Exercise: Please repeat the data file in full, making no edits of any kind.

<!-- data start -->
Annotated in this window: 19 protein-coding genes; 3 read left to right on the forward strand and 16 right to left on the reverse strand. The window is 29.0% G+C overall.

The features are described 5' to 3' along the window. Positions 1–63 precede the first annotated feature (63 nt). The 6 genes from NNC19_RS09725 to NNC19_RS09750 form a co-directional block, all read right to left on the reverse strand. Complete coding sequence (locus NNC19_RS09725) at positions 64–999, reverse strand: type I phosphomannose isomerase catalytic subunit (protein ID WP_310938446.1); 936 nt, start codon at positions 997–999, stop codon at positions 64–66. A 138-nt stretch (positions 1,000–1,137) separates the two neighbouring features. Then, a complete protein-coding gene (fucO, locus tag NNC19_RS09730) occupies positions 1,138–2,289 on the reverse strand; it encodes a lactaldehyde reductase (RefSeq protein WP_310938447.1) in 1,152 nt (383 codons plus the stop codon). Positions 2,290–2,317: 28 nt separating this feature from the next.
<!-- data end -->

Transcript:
Annotated in this window: 19 protein-coding genes; 3 read left to right on the forward strand and 16 right to left on the reverse strand. The window is 29.0% G+C overall.

The features are described 5' to 3' along the window. Positions 1–63 precede the first annotated feature (63 nt). The 6 genes from NNC19_RS09725 to NNC19_RS09750 form a co-directional block, all read right to left on the reverse strand. Complete coding sequence (locus NNC19_RS09725) at positions 64–999, reverse strand: type I phosphomannose isomerase catalytic subunit (protein ID WP_310938446.1); 936 nt, start codon at positions 997–999, stop codon at positions 64–66. A 138-nt stretch (positions 1,000–1,137) separates the two neighbouring features. Then, a complete protein-coding gene (fucO, locus tag NNC19_RS09730) occupies positions 1,138–2,289 on the reverse strand; it encodes a lactaldehyde reductase (RefSeq protein WP_310938447.1) in 1,152 nt (383 codons plus the stop codon). Positions 2,290–2,317: 28 nt separating this feature from the next.